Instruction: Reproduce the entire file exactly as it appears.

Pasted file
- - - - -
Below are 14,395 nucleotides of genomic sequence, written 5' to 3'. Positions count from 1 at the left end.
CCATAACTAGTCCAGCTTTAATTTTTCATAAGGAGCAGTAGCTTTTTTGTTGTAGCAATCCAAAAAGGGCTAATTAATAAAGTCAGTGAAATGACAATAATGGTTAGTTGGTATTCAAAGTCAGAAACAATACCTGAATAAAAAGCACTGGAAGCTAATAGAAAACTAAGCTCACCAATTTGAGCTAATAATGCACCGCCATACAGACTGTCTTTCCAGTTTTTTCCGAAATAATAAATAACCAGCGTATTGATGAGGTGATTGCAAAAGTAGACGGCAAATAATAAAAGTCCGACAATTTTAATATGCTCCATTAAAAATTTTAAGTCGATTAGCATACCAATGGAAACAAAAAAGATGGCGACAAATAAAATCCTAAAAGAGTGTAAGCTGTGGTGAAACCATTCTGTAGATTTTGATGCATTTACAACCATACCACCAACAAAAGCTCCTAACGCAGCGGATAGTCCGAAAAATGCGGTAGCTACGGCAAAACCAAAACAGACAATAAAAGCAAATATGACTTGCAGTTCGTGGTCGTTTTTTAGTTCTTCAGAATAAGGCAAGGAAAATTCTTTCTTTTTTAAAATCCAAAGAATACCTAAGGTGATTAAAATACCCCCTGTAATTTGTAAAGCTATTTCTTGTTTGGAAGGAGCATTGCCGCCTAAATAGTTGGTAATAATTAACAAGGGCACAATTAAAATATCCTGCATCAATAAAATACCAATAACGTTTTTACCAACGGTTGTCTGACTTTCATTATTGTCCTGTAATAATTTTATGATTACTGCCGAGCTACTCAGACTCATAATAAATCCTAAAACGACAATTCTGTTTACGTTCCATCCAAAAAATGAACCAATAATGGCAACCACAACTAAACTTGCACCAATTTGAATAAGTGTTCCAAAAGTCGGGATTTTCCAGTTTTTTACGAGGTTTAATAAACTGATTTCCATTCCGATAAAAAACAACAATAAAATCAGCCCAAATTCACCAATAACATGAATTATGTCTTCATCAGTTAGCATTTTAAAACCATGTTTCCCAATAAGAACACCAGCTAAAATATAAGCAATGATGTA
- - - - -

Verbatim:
Below are 14,395 nucleotides of genomic sequence, written 5' to 3'. Positions count from 1 at the left end.
CCATAACTAGTCCAGCTTTAATTTTTCATAAGGAGCAGTAGCTTTTTTGTTGTAGCAATCCAAAAAGGGCTAATTAATAAAGTCAGTGAAATGACAATAATGGTTAGTTGGTATTCAAAGTCAGAAACAATACCTGAATAAAAAGCACTGGAAGCTAATAGAAAACTAAGCTCACCAATTTGAGCTAATAATGCACCGCCATACAGACTGTCTTTCCAGTTTTTTCCGAAATAATAAATAACCAGCGTATTGATGAGGTGATTGCAAAAGTAGACGGCAAATAATAAAAGTCCGACAATTTTAATATGCTCCATTAAAAATTTTAAGTCGATTAGCATACCAATGGAAACAAAAAAGATGGCGACAAATAAAATCCTAAAAGAGTGTAAGCTGTGGTGAAACCATTCTGTAGATTTTGATGCATTTACAACCATACCACCAACAAAAGCTCCTAACGCAGCGGATAGTCCGAAAAATGCGGTAGCTACGGCAAAACCAAAACAGACAATAAAAGCAAATATGACTTGCAGTTCGTGGTCGTTTTTTAGTTCTTCAGAATAAGGCAAGGAAAATTCTTTCTTTTTTAAAATCCAAAGAATACCTAAGGTGATTAAAATACCCCCTGTAATTTGTAAAGCTATTTCTTGTTTGGAAGGAGCATTGCCGCCTAAATAGTTGGTAATAATTAACAAGGGCACAATTAAAATATCCTGCATCAATAAAATACCAATAACGTTTTTACCAACGGTTGTCTGACTTTCATTATTGTCCTGTAATAATTTTATGATTACTGCCGAGCTACTCAGACTCATAATAAATCCTAAAACGACAATTCTGTTTACGTTCCATCCAAAAAATGAACCAATAATGGCAACCACAACTAAACTTGCACCAATTTGAATAAGTGTTCCAAAAGTCGGGATTTTCCAGTTTTTTACGAGGTTTAATAAACTGATTTCCATTCCGATAAAAAACAACAATAAAATCAGCCCAAATTCACCAATAACATGAATTATGTCTTCATCAGTTAGCATTTTAAAACCATGTTTCCCAATAAGAACACCAGCTAAAATATAAGCAATGATGTA